As far as I know, you have those options:

- You decide to give up DirectSAN access for restore operation. But even if you configure your proxy to failover to network (NBD) mode, this failover does not occur if the datastore is write protected (perhaps any new features about this in V9…). To use network mode, the only way is to install another Veeam proxy server and force this proxy to act as end point for sending data to your vCenter, not a really “sexy” solution…

- Initialize each disk/datastore from the Veeam Server point of view (Right-Click -> Initialize, from your Veeam server Disk Management Console). In theory, this not as risk (I’ll let you read the excellent article about this http://rickardnobel.se/vmfs-exposed-to- ... an-policy/ ). Until, one of your colleague decides to work in the disk management console for any reason, and make THE mistake that he shouldn’t have done (delete volume on datastore for example). VMFS header corrupted and so on… Several dozen of VMs lost, Not really reassuring…

- The option that we choose : by default, we were all agree that letting datastores in read only mode was the best solution to protect our production VMware infra. So we’ve scripted, with Powershell, a way to simply put the concerned datastore in write mode using the SET-DISK command let. Example : you want to restore a full VM in the datastore that is viewed by you Veeam server as disk number 6, you pass this command before restoring :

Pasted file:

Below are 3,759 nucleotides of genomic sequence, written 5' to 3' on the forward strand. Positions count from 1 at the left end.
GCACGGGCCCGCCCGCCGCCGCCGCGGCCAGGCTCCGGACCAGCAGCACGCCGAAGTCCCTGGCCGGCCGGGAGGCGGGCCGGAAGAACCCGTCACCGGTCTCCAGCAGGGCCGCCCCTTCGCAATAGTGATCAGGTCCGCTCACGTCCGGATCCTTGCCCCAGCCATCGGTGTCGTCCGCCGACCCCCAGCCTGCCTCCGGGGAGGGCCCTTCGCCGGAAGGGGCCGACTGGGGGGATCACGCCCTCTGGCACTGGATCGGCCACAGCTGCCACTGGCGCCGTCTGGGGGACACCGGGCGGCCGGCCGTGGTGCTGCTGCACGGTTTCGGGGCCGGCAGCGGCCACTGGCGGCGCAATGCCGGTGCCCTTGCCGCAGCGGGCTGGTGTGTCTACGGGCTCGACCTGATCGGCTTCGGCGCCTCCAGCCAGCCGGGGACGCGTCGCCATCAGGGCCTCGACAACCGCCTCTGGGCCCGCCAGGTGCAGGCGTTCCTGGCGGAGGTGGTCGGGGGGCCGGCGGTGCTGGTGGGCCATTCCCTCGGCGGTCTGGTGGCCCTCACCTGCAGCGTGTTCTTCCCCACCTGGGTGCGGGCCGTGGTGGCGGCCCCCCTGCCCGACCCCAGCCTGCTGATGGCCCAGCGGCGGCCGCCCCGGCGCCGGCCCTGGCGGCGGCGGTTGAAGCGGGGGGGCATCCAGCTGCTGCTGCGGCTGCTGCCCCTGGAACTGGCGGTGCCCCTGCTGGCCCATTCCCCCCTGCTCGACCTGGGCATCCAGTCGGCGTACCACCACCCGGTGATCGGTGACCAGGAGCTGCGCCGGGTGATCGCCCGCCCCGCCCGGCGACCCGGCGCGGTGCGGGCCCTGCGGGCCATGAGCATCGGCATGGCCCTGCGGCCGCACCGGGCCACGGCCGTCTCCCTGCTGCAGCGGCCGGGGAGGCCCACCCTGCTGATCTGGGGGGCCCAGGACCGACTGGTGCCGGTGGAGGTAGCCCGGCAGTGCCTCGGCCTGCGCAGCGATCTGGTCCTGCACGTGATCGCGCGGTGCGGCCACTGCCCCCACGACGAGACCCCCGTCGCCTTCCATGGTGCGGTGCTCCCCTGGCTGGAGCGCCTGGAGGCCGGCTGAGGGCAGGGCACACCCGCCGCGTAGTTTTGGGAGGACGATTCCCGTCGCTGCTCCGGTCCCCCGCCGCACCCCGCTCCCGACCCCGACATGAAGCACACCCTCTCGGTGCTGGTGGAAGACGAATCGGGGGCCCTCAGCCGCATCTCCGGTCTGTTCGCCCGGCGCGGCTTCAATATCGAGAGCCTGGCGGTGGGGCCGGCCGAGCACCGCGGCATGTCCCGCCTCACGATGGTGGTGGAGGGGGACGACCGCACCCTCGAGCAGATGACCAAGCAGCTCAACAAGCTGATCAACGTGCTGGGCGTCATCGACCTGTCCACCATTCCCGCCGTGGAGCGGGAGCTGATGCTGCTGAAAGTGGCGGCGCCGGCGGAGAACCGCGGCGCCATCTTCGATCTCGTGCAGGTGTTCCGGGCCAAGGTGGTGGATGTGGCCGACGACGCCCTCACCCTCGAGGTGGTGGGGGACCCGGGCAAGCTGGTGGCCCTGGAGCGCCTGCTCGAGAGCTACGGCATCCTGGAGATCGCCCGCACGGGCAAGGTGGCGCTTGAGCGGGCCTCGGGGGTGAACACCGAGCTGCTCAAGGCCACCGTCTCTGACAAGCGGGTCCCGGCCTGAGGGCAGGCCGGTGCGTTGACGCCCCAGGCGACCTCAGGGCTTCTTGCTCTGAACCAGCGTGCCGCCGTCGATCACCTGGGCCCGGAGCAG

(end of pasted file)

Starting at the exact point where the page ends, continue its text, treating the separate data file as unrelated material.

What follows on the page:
* Set-Disk 6 –isreadonly $false
After restore operation, you rollback your datastore in read only mode :
* Set-Disk 6 –isreadonly $true

I don’t know if there is another solution… and I’m curious having your experience of this DirectSAN feature in production.

I think that Veeam should manage this datastore access layer automatically in the job (really simple in powershell). It would be the easiest and the most secured way of using DirectSAN access. But today, it’s not the case and I hope V9 will be the one…

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Re: VM Restore using nbd, instead of direct SAN

Post by P.Tide » Dec 23, 2015 10:09 am

Hi,

Thank you for your feedback!
(and support confess me this after some rich discussions)
Could you please post your case ID?

Thank you.

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Re: [MERGED]: DirectSAN thinking...